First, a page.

DEV Community

Cover image for I Tested How Good Is ChatGPT When Describing Code
Bernard Bado
Bernard Bado

Posted on


I Tested How Good Is ChatGPT When Describing Code

A bunch of people is now using ChatGPT to write the code for them.

But I don't really care. I already know how to code.

So what do I do? The exact opposite. I'm using ChatGPT to explain complex blocks of code to me.

And today, I decided to push it to the limit. I decided to test Chat GPT and see how well it understands the code of various languages and complexities.

Ready to see the results?

ChatGPT Explaining Complex Code

Let's start from the easiest code snippet and work our way to the top.

I started with a simple React component.

import React, { useState, useEffect } from 'react';

interface Props {
  initialCount: number;
  step: number;

interface State {
  count: number;

const ComplexComponent: React.FC<Props> = ({ initialCount, step }) => {
  const [state, setState] = useState<State>({ count: initialCount });

  useEffect(() => {
    document.title = `Count: ${state.count}`;
  }, [state.count]);

  const handleIncrement = () => {
    setState(prevState => ({
      count: prevState.count + step

  const handleDecrement = () => {
    setState(prevState => ({
      count: prevState.count - step

  return (
      <p>Count: {state.count}</p>
      <button onClick={handleIncrement}>Increment</button>
      <button onClick={handleDecrement}>Decrement</button>

export default ComplexComponent;
Enter fullscreen mode Exit fullscreen mode

Explanation by ChatGPT

This code is a React functional component that takes in two props, initialCount and step, and uses the state hook useState and the effect hook useEffect to create a simple counter that increments and decrements based on the value of step and updates the document title to show the current count.

The component has two buttons, Increment and Decrement, which when clicked, will call the corresponding event handlers which will change the count state.

MUI Input

Let's step up our game a bit. Let's try to give it a source code for Input component of the famous material UI library.

The source code is quite big in size, around 400 lines of code.

Here's how ChatGPT explained it

This code is a React functional component called InputUnstyled that renders an input field and supports various props for customizing its behavior and appearance.

Python One-liner

So far, the model is doing qutie good. It can handle a lot of code. But can it also handle messy code?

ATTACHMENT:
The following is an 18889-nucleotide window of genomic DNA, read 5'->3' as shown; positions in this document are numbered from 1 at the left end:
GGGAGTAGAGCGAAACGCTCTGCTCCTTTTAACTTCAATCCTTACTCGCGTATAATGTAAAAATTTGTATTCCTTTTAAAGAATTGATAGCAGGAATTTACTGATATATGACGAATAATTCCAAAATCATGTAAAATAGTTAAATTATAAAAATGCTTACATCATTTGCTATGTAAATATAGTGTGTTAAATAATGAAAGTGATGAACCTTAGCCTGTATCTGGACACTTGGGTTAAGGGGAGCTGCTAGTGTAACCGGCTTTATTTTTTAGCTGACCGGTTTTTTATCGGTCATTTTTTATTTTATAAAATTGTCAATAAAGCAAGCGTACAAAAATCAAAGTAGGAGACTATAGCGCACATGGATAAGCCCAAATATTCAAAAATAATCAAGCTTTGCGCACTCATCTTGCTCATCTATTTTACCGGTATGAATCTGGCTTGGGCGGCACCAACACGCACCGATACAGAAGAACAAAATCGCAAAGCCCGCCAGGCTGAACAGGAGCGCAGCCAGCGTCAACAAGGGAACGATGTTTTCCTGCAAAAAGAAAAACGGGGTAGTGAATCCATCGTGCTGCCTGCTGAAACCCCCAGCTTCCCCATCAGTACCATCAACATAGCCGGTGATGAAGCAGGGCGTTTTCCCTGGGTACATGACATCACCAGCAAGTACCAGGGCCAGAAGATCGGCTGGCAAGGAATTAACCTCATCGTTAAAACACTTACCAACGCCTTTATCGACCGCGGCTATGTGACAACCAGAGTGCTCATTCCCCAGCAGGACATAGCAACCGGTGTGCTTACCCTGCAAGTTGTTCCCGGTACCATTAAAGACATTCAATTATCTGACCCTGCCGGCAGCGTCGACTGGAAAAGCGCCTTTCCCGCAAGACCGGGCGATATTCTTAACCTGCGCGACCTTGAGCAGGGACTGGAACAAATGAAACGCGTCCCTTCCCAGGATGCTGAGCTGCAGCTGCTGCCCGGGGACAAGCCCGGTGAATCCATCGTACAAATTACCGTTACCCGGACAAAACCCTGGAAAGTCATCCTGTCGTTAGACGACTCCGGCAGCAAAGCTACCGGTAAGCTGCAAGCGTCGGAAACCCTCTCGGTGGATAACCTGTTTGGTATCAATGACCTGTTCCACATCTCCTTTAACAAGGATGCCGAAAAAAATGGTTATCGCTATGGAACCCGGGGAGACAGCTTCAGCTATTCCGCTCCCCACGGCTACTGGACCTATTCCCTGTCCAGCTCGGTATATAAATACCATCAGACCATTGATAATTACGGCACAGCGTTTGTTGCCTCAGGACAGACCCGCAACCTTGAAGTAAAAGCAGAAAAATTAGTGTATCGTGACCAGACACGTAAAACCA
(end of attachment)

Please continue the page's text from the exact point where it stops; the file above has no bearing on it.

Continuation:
For example, let's take a look at the following code. I have no idea what's happenig there.

(lambda f: f(f, 1))(lambda f, n: None if n > 100 else print((not n % 3 and "fizz" or "") + (not n % 5 and "buzz" or "") or n) or f(f, n+1)) 
Enter fullscreen mode Exit fullscreen mode

ChatGPT didn't even flinch

This code is a lambda function that creates a recursive function that prints numbers from 1 to 100, but for multiples of 3 it will print "fizz" instead of the number and for multiples of 5 it will print "buzz" instead of the number.

If the number is both a multiple of 3 and 5 it will print "fizzbuzz" instead of the number. The recursive function will call itself until n > 100, then it returns None.

Something Crazy Now

Okay. So far, it's doing pretty good. But now, I wanted to try something crazy.

I literally searched for crazy Github gists. And this is what I found.

#!/usr/bin/env bash

${BASH_VERSION+shopt -s extglob lastpipe}

function doCompat {
    if [[ ${!KSH_VERSION} == .sh.version ]]; then
        builtin pids 2>/dev/null
            eval function BASHPID.get "{ $(</dev/fd/$(($? + 3))) || exit 1; }"
        } <<-"3" 3<&0- <<-\4 4<&0-
        .sh.value=$(pids -f '%(pid)d')
        read -r .sh.value _ </proc/self/stat
    elif ! ${BASHPID+false}; then
        : # test for mksh or Bash
        return 1

function let2 {
    typeset IFS=,
    printf %s $(($*))

function f {
    if [[ -p /dev/fd/0 ]]; then
        { (( $(</dev/fd/0) )) && f || return 1; } <<<"$(( $(<"$1") - 1 ))"
    elif [[ -f /dev/fd/0 ]]; then
        { let2 "$(</dev/fd/0) - 1" || kill -"$BASHPID"; } | f || return 1
        echo 'unexpected input. (shouldnt happen).' >&2
        return 1

function main {
    if doCompat; then
        if [[ $1 == +([[:digit:]]) ]]; then
            set -m
            f <<<"$1"
            echo 'First arg must be a digit.' >&2
            exit 1
        echo 'Requires Bash, A recent ksh93, or mksh >= R41' >&2
        exit 1

main "$@"

# vim: set fenc=utf-8 ff=unix ft=sh:
Enter fullscreen mode Exit fullscreen mode

As you might guess, ChatGPT didn't hesitated.

This code is a Bash script which contains several functions, including the doCompat, let2, f and main functions.

The script appears to check the type of shell that is running it and check for certain parameters passed to it. The script will exit with an error message if the shell is not compatible or if the first argument passed to it is not a digit.

If the shell is compatible and the first argument is a digit, it will execute the function f and pass the first argument to it. The function f appears to do some operations on the input, such as decrementing it and read it from a file descriptor.

The script also uses process ids, file descriptor and input/output redirection.

I'm Not Surprised

The power of AI is uncanny. It can write the code, but it can also help to understand the code.

I'm not surprised how good it performed on these various examples. And it's because of the simple fact.

I use GPT model to help me with code reviews each day.

In fact, I built a GitHub bot that automatically writes helpful description so I can review the code much faster.

AI Code Reviews

In case you want to try it our yourself, here's the official website.

Top comments (0)

Regex for lazy developers

regex for lazy devs

You know who you are. Sorry for the callout 😆